Training Needs Analysis Abstract/Introduction This Paper Focuses Essay

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Training Needs Analysis

Abstract/Introduction: This paper focuses on "Strategic Organizational Culture Management and Its Training Needs" as a tool to preserve a company's competitiveness in a given market. While there seems to be unanimity that "Strategic Organizational Culture" has become a necessary asset of the modern company, there is the question of whether such culture can be managed and whether such management can be trained. The purpose of the paper is to reflect the current state of art in the area by reviewing both academic and professional (practical) orientations. By discussing the implications of that research it aims to provide conclusion drawn from the available research by showing that "Strategic Organizational Culture Management" is an aspect of managerial leadership that is accessible to and in need of ongoing training.

Main Part: A strategic plan maps out the direction a company will follow to achieve an organizational vision or goal. Strategic plan development requires analysis of the internal and external environments in which a company operates and identification of potential opportunities to gain or strengthen a competitive advantage. Internal organization considerations for the development of a strategic plan include workforce strengths and weaknesses, financial considerations and organizational culture. There is unanimity in academic and professional literature that organizational culture plays a large role in a company's ability to adapt and thrive under changing conditions. Deal and Kennedy (1982) argue that culture is one of the most important factors accounting for success or failure in organizations (see Chapter 15: Organizational Culture, p. 2). A good, well-aligned culture can propel it to success. However, the wrong culture will stifle its ability to adapt to a fast-changing world (see Chapter 15: Organizational Culture ibid). For example, a company with a tall organizational structure, that is with many layers of management and complex reporting relationships -- may find that its structure impedes a strategic goal to improve customer service survey scores, since front-line employees must have management approval for all remedial actions (see INGRAM, p. 1). Unfortunately, very often companies try to be everything to everybody. They fail to identify and sustain their competitive advantage by neglecting their company's culture. They waste time and money in markets that may never give them a worthwhile return on investment (Denison, May 15, 2009, p. 1). So, the question is: How do we attempt to understand corporate culture? And what steps can we take to create a strong corporate culture that will best support an organization's activities (see Chapter 15: Organizational Culture, p. 2). Like art, people not think we know a lot about it, but they recognize a company's culture when they see it. People see evidence of it every day in the willingness of people to work together on a deadline, the empowerment one can sense in a front-line employee and the dogged commitment of sales people to provide the best overall solution to customers. Even the design and layout of company offices can provide insights into what an organization really values. Signs of unhealthy culture also abound and are manifest in an "It's not my job" mentality, poor customer service and ultimately, deteriorating financial performance. The link between culture and performance is discernable and proven. Getting to the bottom of what drives your individual organization is not only a "nice to do" to promote a harmonious work environment but absolutely necessary in preserving and growing corporate profitability (Denison, May 15, 2009, p. 1).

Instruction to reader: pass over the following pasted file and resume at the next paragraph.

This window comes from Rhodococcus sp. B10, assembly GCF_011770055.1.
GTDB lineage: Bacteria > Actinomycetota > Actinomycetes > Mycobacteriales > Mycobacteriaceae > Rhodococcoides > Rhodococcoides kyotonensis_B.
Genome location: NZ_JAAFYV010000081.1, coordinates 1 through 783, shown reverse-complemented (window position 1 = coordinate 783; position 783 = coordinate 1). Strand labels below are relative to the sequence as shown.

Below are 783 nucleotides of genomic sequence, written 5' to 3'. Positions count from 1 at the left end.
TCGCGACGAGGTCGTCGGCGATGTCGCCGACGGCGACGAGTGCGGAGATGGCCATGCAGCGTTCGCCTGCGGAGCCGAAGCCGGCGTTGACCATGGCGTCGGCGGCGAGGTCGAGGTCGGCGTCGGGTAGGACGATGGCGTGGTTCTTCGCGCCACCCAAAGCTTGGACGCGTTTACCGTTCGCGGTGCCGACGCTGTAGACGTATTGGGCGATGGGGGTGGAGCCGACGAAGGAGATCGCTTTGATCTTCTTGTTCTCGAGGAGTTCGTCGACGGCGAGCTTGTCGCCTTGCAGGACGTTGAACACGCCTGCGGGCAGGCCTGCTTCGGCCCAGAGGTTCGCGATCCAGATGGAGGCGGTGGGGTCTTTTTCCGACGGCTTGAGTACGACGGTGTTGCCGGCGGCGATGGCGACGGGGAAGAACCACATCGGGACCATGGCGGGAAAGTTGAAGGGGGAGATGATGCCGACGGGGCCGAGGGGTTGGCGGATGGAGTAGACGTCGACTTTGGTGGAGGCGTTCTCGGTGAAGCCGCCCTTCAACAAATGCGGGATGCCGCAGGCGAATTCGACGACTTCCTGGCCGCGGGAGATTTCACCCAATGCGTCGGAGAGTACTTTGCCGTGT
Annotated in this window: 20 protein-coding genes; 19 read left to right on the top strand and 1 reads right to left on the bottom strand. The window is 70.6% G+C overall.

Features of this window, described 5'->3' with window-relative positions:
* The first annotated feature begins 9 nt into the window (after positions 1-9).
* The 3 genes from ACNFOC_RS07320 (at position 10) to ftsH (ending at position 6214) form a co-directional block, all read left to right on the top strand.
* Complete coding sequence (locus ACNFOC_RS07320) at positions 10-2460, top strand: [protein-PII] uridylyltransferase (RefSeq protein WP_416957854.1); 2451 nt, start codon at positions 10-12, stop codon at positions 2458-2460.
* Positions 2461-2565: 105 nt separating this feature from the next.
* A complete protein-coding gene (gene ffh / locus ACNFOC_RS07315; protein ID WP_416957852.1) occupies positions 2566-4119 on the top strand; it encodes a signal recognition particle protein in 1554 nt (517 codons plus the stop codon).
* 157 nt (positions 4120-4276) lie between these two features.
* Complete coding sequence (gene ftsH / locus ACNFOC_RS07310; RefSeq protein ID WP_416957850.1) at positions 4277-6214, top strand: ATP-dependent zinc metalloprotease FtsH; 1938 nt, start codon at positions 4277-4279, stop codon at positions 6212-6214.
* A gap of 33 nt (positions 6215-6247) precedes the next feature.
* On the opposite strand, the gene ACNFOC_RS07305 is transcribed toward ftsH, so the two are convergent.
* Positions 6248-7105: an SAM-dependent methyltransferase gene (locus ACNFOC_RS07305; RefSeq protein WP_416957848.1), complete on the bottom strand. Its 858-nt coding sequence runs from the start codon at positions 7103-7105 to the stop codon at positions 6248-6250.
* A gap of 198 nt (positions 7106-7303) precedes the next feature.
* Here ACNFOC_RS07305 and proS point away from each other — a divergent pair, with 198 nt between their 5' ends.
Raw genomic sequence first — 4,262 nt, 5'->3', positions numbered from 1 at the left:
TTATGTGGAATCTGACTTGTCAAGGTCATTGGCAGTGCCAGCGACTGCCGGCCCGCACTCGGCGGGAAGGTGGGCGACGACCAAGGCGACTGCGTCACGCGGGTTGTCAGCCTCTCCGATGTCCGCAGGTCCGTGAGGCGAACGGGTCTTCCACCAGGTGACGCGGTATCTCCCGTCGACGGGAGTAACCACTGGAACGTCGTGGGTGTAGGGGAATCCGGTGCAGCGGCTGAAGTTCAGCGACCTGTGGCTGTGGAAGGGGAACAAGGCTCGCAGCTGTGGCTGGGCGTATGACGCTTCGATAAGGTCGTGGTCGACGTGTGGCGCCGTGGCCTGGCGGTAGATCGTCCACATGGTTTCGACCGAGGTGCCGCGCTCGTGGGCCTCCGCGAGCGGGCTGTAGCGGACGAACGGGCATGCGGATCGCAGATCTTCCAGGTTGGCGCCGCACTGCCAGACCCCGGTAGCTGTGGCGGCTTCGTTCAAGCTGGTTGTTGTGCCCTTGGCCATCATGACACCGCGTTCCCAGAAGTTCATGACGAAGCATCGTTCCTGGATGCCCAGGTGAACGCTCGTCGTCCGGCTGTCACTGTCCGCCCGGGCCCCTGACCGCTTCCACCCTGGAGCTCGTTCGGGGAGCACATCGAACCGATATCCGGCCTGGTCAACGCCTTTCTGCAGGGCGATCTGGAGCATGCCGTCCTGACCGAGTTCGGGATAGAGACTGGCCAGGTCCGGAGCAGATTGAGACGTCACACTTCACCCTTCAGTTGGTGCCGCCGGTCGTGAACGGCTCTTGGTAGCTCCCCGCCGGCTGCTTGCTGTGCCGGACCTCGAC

For a long time, business leaders innately knew what academics later came to acknowledge and name. Corporate culture was described back in 1966 by McKinsey & Company managing director, Marvin Bower, as "the way we do things around here." Again, like many things, often the first impression is the most powerful and accurate. The natural simplicity and resonance of the phrase strikes a chord with anyone who has been in the middle of a culture change. A more scientific definition by one of the leaders in this field, Edgar H. Schein, suggested that culture is: & #8230;a pattern of shared basic assumptions that was learned by a group as it solved its problems of external adaptation and internal integration, that has worked well enough to be considered valid and, therefore, to be taught to new members as the correct way to perceive, think, and feel in relation to those problems (Denison, May 15, 2009, p. 1).